The Legends Fort Canning Park (Hotel Fort Canning)

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Hotel Fort Canning on 11 Canning Walk, used to be a military complex that served as the headquarters for the British Far East Command.
11 Canning Walk Singapore 178881
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Built at a cost of $650,000 in the late 1920s, the administration building at 11 Canning Walk was part of a military complex at Fort Canning which served as the headquarters for the British Far East Command.

The headquarters consisted of an administration building, barracks and quarters for married soldiers and warrant officers. It was built in part due to the need for a new location to construct a service reservoir and to replace run-down offices and quarters for the British Far East Command.

Architectural style and influence

As the administration building was to be built on the north side of the hill on a ravine, construction was difficult. Reinforced concrete foundations had to be filled to a depth of 25-feet and left for nine months before actual construction commenced.

Designed in the Neo-classical architectural style by the Municipal Architects Department, the building was constructed to be both functional and economical. It was built with reinforced concrete on Fort Canning so that the commanders could have an unrestricted view of the town and the harbour.

The 300-feet long building featured a 10-feet tall verandah and high ceilings to ensure plenty of ventilation. The building also saw large roof overhangs for shelter from sun and rain.

On the ground floor, there were garage spaces and storerooms. On the second and third floors, a double staircase 24-feet in width led to various military offices, arranged in a manner where the officers and their subordinates’ offices were located next to each another.

The office of the General Officer Commanding for Malaya on the third floor was adjoined to a technical library and a drawing office. Lieutenant-General Arthur Percival, who served as the General Officer Commanding for the British Far East (Malaya) between April 1941 and February 1942 had an office here.

From administration building to training institute

For a short period between 1942 to 1945 during the Japanese Occupation, the Japanese Military occupied the building. After World War II, the military complex reverted to be an administration building for the British from 1945 to 1963. It later became the headquarters for the Fourth Federal Infantry Brigade between 1963 and 1965.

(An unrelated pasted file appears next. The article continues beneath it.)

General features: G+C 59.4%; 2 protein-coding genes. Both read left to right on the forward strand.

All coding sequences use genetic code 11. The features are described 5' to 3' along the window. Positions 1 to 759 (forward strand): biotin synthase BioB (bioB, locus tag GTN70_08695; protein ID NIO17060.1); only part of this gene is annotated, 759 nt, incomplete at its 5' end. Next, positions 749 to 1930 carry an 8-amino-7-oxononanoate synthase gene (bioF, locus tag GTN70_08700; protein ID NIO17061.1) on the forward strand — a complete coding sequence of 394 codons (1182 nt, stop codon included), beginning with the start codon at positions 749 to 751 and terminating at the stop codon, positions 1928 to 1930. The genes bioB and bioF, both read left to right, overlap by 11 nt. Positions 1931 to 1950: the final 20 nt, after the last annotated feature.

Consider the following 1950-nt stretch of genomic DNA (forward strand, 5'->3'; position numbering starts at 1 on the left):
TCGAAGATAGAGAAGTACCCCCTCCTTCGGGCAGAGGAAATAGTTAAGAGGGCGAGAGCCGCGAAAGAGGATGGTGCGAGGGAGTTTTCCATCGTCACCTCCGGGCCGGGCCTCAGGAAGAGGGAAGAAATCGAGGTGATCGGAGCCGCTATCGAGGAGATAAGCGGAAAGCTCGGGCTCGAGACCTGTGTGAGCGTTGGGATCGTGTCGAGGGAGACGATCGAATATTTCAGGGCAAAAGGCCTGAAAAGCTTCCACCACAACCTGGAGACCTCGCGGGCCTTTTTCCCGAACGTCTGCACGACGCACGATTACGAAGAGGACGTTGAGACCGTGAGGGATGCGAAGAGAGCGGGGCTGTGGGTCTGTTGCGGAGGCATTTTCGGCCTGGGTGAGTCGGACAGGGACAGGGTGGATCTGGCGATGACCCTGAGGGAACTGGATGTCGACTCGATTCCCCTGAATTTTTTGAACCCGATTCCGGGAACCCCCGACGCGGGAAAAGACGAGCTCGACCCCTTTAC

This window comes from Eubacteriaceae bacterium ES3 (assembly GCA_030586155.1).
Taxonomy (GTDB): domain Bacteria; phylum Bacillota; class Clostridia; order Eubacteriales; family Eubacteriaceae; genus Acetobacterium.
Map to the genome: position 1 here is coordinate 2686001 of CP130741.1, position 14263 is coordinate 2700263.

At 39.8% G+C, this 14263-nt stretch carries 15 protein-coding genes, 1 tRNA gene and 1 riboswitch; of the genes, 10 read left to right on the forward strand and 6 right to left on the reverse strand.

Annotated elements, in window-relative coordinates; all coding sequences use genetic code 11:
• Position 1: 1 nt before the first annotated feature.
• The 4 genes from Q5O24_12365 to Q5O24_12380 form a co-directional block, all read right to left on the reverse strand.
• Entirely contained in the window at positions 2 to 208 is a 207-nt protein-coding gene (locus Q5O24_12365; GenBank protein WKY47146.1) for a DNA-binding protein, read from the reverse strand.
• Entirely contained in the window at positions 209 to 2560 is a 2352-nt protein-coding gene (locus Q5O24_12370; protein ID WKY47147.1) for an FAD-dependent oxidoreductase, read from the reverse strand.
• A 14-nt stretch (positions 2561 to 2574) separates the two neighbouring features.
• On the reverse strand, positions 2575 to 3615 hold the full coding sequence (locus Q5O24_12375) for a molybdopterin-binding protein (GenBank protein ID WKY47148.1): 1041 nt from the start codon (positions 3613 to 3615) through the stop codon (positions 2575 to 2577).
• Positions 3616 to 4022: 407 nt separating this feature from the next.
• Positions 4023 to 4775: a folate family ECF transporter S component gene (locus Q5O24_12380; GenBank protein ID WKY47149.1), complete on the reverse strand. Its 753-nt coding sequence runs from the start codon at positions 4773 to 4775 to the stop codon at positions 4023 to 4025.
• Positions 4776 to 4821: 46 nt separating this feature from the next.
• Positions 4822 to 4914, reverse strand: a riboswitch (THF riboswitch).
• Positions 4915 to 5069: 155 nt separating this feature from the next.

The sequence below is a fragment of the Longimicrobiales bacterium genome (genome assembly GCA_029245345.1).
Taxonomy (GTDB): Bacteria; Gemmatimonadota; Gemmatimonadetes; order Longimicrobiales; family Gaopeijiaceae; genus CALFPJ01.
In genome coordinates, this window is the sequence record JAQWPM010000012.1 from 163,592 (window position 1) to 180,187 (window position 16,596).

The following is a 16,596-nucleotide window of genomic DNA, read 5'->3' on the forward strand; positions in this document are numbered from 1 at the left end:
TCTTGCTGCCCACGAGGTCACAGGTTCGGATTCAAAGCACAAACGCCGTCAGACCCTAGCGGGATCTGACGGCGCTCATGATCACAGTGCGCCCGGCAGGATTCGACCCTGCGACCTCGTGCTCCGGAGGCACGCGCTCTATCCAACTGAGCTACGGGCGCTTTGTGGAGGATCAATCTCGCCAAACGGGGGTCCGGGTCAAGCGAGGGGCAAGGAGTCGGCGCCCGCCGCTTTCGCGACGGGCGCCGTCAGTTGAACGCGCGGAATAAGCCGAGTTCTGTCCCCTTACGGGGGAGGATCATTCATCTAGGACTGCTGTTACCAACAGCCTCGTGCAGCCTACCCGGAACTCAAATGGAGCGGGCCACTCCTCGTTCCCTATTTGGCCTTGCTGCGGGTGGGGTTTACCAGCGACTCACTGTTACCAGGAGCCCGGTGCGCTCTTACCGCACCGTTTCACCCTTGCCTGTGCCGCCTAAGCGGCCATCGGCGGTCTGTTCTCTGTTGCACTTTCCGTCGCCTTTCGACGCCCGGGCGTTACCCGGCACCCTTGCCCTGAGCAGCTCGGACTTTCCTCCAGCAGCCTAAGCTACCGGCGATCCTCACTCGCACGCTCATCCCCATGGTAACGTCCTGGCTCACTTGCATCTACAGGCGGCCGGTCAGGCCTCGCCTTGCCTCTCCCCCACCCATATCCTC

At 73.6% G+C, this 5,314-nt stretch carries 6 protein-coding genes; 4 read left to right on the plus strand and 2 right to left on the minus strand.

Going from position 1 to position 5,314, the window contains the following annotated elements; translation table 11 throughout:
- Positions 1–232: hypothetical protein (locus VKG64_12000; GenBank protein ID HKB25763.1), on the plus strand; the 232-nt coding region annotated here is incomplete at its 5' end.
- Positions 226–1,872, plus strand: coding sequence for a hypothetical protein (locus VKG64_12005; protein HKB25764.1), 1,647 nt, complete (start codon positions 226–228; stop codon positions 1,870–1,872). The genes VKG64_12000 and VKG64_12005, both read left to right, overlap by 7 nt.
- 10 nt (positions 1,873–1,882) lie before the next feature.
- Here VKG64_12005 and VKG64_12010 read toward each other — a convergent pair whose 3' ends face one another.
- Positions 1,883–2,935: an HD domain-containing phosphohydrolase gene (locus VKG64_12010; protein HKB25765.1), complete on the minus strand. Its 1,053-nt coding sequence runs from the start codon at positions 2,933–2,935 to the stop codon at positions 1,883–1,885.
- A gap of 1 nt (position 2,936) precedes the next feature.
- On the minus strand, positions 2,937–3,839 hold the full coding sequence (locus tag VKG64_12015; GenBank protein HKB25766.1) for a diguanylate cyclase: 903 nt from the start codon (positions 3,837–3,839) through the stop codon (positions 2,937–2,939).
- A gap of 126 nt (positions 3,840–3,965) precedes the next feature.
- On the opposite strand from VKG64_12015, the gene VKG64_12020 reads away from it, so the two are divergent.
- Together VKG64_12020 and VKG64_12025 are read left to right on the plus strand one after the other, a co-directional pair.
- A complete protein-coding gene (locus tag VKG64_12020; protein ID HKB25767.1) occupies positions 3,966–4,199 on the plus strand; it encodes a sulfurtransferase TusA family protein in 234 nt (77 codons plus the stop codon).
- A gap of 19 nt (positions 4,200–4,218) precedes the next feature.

The building was later officially opened on 13 February 1970 by then Prime Minister Lee Kuan Yew as the Singapore Command and Staff College (SCSC), a training institute for the Singapore Armed Forces to develop professional skills and innovation for its soldiers.

A military history branch was added in 1975 at SCSC to monitor all data-gathering and compile a comprehensive history of the Singapore Armed Forces, including minute details of a unit from its insignia to an account of its field activities. In 1976, SCSC relocated to Seletar and it remained unoccupied until 1995, when it housed Fort Canning country club, a space catered to members to pursue sports and leisure activities.

2000s and beyond

The 2000s saw further development of the site. In 2002, under the joint ownership between the families behind Eng Wah Organisation and The Legends Golf and Country Resort in Johor, The Legends Fort Canning leased the site for $85 million for 30 years from National Parks Board.

11 Canning Walk was then one of the 11 buildings located within the vicinity of Fort Canning Hill, that was given conservation status on 21 November 2005.

Later on, in 2011, a boutique hotel, Hotel Fort Canning, was opened. It was also in this year that the building received Urban Redevelopment Authority's (URA) Architectural Heritage Awards for successfully turning the former military command centre into a hotel.

This is a conserved building(s) by the Urban Redevelopment Authority (URA), please visit URA’s Conservation Portal for more details.

Buildings and sites featured on Roots.SG are part of our efforts to raise awareness of our heritage; a listing on Roots.SG does not imply any form of preservation or conservation status, unless it is mentioned in the article. The information in this article is valid as of January 2021 and is not intended to be an exhaustive history of the site/building.